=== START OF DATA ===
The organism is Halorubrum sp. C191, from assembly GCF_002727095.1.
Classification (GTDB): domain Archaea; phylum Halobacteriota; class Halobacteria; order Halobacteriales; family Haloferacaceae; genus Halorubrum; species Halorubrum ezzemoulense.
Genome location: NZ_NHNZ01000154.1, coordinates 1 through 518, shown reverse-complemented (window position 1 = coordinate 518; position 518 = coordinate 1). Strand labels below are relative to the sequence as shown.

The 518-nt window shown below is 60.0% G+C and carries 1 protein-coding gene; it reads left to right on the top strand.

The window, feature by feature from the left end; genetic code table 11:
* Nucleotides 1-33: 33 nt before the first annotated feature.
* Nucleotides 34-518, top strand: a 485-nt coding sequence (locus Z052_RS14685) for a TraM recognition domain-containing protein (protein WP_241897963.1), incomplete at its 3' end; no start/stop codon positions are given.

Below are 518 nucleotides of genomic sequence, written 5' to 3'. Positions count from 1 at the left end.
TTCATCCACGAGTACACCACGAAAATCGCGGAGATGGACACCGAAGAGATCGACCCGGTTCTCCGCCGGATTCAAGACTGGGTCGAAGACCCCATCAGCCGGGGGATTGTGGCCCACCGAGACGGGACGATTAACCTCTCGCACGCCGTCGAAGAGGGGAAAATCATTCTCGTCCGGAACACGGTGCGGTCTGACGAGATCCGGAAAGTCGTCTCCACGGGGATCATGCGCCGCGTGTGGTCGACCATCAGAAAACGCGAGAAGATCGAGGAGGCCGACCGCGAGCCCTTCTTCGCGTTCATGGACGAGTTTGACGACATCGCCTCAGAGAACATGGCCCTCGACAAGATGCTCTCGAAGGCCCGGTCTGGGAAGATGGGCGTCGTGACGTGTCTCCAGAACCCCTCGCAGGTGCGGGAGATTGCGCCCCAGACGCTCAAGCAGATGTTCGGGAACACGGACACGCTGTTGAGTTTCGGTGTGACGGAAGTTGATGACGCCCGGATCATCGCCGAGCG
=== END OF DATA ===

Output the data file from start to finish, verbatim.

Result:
The organism is Halorubrum sp. C191, from assembly GCF_002727095.1.
Classification (GTDB): domain Archaea; phylum Halobacteriota; class Halobacteria; order Halobacteriales; family Haloferacaceae; genus Halorubrum; species Halorubrum ezzemoulense.
Genome location: NZ_NHNZ01000154.1, coordinates 1 through 518, shown reverse-complemented (window position 1 = coordinate 518; position 518 = coordinate 1). Strand labels below are relative to the sequence as shown.

The 518-nt window shown below is 60.0% G+C and carries 1 protein-coding gene; it reads left to right on the top strand.

The window, feature by feature from the left end; genetic code table 11:
* Nucleotides 1-33: 33 nt before the first annotated feature.
* Nucleotides 34-518, top strand: a 485-nt coding sequence (locus Z052_RS14685) for a TraM recognition domain-containing protein (protein WP_241897963.1), incomplete at its 3' end; no start/stop codon positions are given.

Below are 518 nucleotides of genomic sequence, written 5' to 3'. Positions count from 1 at the left end.
TTCATCCACGAGTACACCACGAAAATCGCGGAGATGGACACCGAAGAGATCGACCCGGTTCTCCGCCGGATTCAAGACTGGGTCGAAGACCCCATCAGCCGGGGGATTGTGGCCCACCGAGACGGGACGATTAACCTCTCGCACGCCGTCGAAGAGGGGAAAATCATTCTCGTCCGGAACACGGTGCGGTCTGACGAGATCCGGAAAGTCGTCTCCACGGGGATCATGCGCCGCGTGTGGTCGACCATCAGAAAACGCGAGAAGATCGAGGAGGCCGACCGCGAGCCCTTCTTCGCGTTCATGGACGAGTTTGACGACATCGCCTCAGAGAACATGGCCCTCGACAAGATGCTCTCGAAGGCCCGGTCTGGGAAGATGGGCGTCGTGACGTGTCTCCAGAACCCCTCGCAGGTGCGGGAGATTGCGCCCCAGACGCTCAAGCAGATGTTCGGGAACACGGACACGCTGTTGAGTTTCGGTGTGACGGAAGTTGATGACGCCCGGATCATCGCCGAGCG